The pervasiveness of the trend observed in Gorongosa National Park is unclear. Another recent study using data from parks in Zambia, Mozambique’s neighbor to the west, found that the proportion of elephants born without tusks rose from 10.5% in 1969 to 38.2% 30 years later. But according to George Wittemyer, a researcher at Colorado State University, there was no change in the proportion of tuskless calves in Kenyan reserves. Wittemyer has studied elephants and the threats they face in the Samburu and Buffalo Springs national reserves in northern Kenya for more than 20 years. “Asian elephants have been selected by humans to the point where the females no longer have tusks, and the species have survived,” says Wittemyer. But the ecological impacts are another matter. “While we can say they will survive without tusks, this could disrupt behavioral and ecological interactions.”

In the northern hemisphere, declining horn size has taken a toll on goats. One of the first to notice the trend was David Coltman, an ecologist at the University of Alberta in Canada. In 2003, he published a paper on a population of mouflon, an imposing horned mountain goat native to North America. Due to hunting, the males’ horns had shrunk by nearly 30% between 1973 and 1996, when hunting was banned because there were very few legal-sized rams left.

“Large horns are usually found on higher quality individuals, so we suspect that killing rams with larger horns can make a population less viable,” says Colman. Several papers have demonstrated that horn or antler size is associated with higher sperm quality and, in turn, better hereditary fitness. “We have also observed an association between larger antlers in females and greater reproductive success, so hunting could have additional indirect effects on females.”

Tusks reduction in animals
Mountain goats in Spain have experienced declining horn size over the past few decades, as have other bovine species such as mouflon mountain goats in the Rocky Mountains of North America, and the chamois in the European Alps. Mathieu Sarasa

The phenomenon has also been observed in other bovine species, such as chamois in the European Alps and Spain’s mountain goats. Jesús Pérez, an ecologist at the University of Jaén, has been studying the impact of trophy hunting on several species of mountain ungulates for two decades. In a paper published in 2011, Pérez observed that the average horn length of mountain goats in Sierras de Cazorla, Segura, and Las Villas Natural Park, Jaén, decreased by 15.4% between 1975 and 1985. Meanwhile, the antler size of the Atlas mouflon (a North African mountain goat species introduced into Spanish hunting grounds), decreased by 10.9% between 1980 and 1991. Both species reach maturity between the ages of eight and 10, which is when their horns reach full size. Another study by Pérez measured the horns of 2,815 mountain goats between 1995 and 2017 and observed the same decline in size.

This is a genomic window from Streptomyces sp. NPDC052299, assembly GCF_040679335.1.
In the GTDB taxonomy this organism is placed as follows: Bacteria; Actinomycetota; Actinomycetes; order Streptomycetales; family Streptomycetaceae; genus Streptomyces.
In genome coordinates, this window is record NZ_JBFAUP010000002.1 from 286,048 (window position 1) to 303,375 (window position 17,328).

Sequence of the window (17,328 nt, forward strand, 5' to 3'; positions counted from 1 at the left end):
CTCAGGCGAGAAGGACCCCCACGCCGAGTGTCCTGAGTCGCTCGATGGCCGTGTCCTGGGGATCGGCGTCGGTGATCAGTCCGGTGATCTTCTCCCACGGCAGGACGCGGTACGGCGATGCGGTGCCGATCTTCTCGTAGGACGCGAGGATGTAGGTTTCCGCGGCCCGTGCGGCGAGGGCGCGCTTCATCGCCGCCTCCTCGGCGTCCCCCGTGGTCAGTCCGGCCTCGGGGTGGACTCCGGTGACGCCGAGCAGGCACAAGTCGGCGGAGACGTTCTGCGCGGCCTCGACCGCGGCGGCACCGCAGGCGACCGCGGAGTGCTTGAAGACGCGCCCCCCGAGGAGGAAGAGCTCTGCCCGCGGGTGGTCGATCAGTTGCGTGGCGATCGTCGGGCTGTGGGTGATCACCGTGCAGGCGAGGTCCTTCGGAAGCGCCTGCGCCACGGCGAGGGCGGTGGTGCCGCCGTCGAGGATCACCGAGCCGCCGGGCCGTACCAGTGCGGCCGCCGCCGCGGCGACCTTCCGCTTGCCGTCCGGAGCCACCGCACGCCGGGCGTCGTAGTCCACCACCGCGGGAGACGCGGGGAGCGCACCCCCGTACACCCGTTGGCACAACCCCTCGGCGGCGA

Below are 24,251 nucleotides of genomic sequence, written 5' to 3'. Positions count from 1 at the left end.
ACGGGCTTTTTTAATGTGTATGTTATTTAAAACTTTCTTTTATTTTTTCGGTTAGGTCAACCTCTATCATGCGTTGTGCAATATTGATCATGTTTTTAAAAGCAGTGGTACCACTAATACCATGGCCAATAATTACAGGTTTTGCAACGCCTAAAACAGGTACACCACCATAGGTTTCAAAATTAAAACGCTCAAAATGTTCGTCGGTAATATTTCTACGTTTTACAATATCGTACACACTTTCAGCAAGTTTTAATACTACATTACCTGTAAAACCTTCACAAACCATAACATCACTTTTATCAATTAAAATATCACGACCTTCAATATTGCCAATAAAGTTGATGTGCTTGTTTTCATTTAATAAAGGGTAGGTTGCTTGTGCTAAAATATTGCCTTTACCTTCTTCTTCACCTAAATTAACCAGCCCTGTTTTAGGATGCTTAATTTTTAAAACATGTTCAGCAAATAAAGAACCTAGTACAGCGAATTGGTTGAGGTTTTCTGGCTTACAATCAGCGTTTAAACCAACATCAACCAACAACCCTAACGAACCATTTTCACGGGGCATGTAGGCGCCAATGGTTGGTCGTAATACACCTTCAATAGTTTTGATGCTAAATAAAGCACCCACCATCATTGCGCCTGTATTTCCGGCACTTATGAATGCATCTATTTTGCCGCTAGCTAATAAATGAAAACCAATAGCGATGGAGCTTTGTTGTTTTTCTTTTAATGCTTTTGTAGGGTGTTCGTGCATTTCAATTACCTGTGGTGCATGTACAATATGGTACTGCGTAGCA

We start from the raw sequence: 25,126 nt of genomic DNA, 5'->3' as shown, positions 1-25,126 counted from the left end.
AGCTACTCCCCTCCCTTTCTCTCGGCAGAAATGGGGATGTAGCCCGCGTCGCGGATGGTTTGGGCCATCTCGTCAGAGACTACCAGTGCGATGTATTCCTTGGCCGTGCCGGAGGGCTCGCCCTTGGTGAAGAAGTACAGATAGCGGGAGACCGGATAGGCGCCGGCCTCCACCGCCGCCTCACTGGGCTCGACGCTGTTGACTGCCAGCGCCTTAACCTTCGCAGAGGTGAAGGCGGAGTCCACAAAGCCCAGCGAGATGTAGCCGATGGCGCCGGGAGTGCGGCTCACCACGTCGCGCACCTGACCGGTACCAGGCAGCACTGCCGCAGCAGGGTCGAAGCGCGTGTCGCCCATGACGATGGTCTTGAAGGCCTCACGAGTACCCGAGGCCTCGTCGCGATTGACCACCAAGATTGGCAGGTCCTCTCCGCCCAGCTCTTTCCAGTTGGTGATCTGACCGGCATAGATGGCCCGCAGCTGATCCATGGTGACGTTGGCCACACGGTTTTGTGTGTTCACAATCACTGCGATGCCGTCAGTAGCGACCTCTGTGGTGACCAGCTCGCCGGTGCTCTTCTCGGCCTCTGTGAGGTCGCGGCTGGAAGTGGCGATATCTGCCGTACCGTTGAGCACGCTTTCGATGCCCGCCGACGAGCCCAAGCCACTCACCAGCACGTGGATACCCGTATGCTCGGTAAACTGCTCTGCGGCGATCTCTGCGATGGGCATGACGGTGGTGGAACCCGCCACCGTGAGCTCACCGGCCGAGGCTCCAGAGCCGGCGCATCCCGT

Large horns are usually found on higher-quality individuals, so we suspect that killing rams with larger horns can make a population less viable”
David Coltman, University of Alberta

“We rarely see the big old animals anymore in the Sierra Nevada,” says Pérez. “They are either very good at hiding or have already been killed by hunters. We have heard from many researchers that increasingly younger animals are being hunted.” But Pérez says there is no consensus among scientists about the long-term effects of hunting on horn size. “Some say there’s an evolutionary response, but others say evolution is slowing down.”

Understanding the impact of hunting is critical. Does it have a simple demographic effect of physically eliminating the animals with the largest tusks or horns? Or does it have the evolutionary impact of producing successive generations will smaller ones? Marco Festa-Bianchet, a biologist at the University of Sherbrooke in Canada, has long studied the impact of hunting on goats and cervids (deer). “As far as I know, there is no evidence [of evolutionary impacts] in deer. Obviously, there are some demographic effects – if all the big ones are eliminated, only the small ones remain. But there is no evidence, as far as I know, of an evolutionary effect.”

The latest study by David Coltman using data from the last 20 years shows that “horn size [in Canadian mouflon] stopped declining with the hunting ban and shows some signs of recovery.” Yet in 2020, 30 years after Mozambique’s civil war ended, one-third of the elephants in Gorongosa are born without tusks.

Sign up for our weekly newsletter to get more English-language news coverage from EL PAÍS USA Edition

Tu suscripción se está usando en otro dispositivo

¿Quieres añadir otro usuario a tu suscripción?

Si continúas leyendo en este dispositivo, no se podrá leer en el otro.

¿Por qué estás viendo esto?


Tu suscripción se está usando en otro dispositivo y solo puedes acceder a EL PAÍS desde un dispositivo a la vez.

Si quieres compartir tu cuenta, cambia tu suscripción a la modalidad Premium, así podrás añadir otro usuario. Cada uno accederá con su propia cuenta de email, lo que os permitirá personalizar vuestra experiencia en EL PAÍS.

En el caso de no saber quién está usando tu cuenta, te recomendamos cambiar tu contraseña aquí.

Si decides continuar compartiendo tu cuenta, este mensaje se mostrará en tu dispositivo y en el de la otra persona que está usando tu cuenta de forma indefinida, afectando a tu experiencia de lectura. Puedes consultar aquí los términos y condiciones de la suscripción digital.

More information

Archived In

Recomendaciones EL PAÍS
Recomendaciones EL PAÍS